Hong Kong: China’s New Security Law Comes Under Scrutiny


China’s proposed security law regarding Hong Kong has created Global controversy, due to the threat that it may compromise the city’s freedom.

The controversial law is not yet in operation and thousands have taking to the streets in protest. On Thursday, The National people’s Congress in China gave the bill the go ahead after voting.

The legislation would ban any acts that China deems as endangering its national security including terrorism, subversion, and foreign interventions. It is feared that this law could be used to allow China to embed its own intelligence agencies in Hong Kong and prevent any defiance against China.

China aims to bypass Hong Kong’s legislature and thus push the law through without allowing opportunity for public debate. Legal experts have deemed this move as unconstitutional and the inclusion of the “acts and activities” that undermine Chinese national security are not clearly defined.

There are fears that they may be used to prevent Hong Kong citizens from taking part in protest in any form. The inclusion of a ban on “foreign interference” may prevent the Hong Kong government from appealing for foreign intervention.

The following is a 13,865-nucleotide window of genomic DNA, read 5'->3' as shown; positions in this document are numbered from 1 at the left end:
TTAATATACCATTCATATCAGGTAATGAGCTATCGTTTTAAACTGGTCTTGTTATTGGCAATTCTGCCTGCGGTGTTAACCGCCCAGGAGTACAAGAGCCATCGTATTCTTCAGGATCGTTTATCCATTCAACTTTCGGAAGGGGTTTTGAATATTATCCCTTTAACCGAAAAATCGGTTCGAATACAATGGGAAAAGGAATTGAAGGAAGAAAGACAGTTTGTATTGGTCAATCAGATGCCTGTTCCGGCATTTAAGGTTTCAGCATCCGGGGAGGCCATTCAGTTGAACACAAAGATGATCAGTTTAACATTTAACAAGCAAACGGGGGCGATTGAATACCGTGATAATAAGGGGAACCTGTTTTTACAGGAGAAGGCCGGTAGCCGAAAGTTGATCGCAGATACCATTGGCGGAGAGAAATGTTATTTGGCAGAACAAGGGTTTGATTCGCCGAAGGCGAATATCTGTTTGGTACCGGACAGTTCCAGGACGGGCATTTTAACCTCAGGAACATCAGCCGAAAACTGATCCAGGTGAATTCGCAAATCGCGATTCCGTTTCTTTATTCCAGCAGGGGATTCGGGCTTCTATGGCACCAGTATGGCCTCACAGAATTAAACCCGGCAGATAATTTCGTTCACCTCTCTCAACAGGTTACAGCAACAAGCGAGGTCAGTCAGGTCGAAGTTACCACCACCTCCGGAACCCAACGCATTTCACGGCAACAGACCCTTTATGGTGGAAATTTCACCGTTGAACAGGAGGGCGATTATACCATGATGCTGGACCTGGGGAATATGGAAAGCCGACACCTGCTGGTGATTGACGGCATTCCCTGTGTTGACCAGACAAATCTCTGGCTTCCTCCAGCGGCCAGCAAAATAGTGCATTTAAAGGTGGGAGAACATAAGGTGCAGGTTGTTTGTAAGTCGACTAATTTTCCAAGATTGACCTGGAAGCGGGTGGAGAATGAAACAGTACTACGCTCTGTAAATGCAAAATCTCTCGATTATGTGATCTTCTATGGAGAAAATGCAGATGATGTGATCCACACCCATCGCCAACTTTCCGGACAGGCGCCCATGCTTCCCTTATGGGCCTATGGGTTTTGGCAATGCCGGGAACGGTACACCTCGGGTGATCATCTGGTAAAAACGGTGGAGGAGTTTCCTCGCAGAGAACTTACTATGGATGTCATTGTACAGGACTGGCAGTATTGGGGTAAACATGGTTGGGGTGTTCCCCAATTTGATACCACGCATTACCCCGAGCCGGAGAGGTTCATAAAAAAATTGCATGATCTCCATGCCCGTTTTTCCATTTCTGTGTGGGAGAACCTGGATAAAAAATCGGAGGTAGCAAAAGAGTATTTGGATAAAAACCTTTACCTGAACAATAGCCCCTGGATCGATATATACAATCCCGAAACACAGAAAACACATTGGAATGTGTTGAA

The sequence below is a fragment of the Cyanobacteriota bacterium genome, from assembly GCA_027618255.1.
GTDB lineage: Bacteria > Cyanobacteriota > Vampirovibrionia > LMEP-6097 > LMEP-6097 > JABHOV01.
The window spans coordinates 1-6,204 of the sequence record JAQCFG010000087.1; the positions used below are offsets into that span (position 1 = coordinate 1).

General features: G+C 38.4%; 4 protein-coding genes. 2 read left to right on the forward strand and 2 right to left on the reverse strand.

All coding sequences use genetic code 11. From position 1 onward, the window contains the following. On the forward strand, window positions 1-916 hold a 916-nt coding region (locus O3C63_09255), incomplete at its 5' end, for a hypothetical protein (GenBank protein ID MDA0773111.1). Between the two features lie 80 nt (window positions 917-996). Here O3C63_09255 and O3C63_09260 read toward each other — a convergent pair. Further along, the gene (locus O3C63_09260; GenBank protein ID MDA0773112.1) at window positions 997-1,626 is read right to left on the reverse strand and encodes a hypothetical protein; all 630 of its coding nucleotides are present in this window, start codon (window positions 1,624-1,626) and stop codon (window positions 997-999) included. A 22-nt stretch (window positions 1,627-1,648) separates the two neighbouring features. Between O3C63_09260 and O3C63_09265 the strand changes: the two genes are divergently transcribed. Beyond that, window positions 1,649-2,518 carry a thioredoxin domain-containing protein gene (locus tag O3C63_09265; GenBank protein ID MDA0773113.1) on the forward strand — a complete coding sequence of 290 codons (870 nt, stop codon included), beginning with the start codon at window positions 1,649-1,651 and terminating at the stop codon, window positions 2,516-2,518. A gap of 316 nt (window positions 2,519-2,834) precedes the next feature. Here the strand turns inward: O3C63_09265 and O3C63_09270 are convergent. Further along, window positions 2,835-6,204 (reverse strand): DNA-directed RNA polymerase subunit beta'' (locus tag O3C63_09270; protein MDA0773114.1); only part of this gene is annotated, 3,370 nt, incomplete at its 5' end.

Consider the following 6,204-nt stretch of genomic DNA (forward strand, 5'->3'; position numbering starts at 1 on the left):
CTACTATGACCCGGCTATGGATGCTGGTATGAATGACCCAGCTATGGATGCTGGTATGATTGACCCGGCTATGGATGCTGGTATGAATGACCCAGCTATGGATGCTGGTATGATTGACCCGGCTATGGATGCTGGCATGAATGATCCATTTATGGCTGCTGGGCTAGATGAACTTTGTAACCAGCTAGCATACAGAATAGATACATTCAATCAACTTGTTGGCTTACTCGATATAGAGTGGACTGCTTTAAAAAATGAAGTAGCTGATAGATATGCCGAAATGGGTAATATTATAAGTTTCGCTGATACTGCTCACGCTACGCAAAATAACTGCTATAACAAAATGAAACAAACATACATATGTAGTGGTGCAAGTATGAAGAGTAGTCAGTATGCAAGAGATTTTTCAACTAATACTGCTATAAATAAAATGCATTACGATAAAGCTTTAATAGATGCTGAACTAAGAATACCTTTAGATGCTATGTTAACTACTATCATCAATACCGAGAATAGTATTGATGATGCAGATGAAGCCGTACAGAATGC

Hong Kong has maintained its own economic and governing systems separate from China under the “one country, two nations” system in a century-long division. Foreign secretary Dominic Raab believes the proposed legislation will “dramatically erode Hong Kong’s autonomy” and impinge on the Hong Kong people’s liberties.

It is estimated that it will take about three months to put the law into effect and its sudden implementation is a reaction to Hong Kong’s increasing protests against China’s interference in their autonomy.

The US has been vocal in its censure of the proposed law and Secretary of State Mike Pompeo expressed his concern that the law would seriously undermine Hong Kong’s “autonomy and freedoms”. These sentiments have been echoed by Australia, Canada, and the United Kingdom.

Riot police ready themselves across the city to prepare for the possibility of violent protests to the proposed legislation, amidst fears that this may be the beginning of the end of Hong Kong’s prosperous autonomy from China.

Emigration is expected to increase from Hong Kong as many of its wealthier citizens begin transferring their funds to safe places to prevent the Chinese government appropriating their wealth.

EU foreign ministers are expected to discuss the impending crisis in Hing Kong on Friday.


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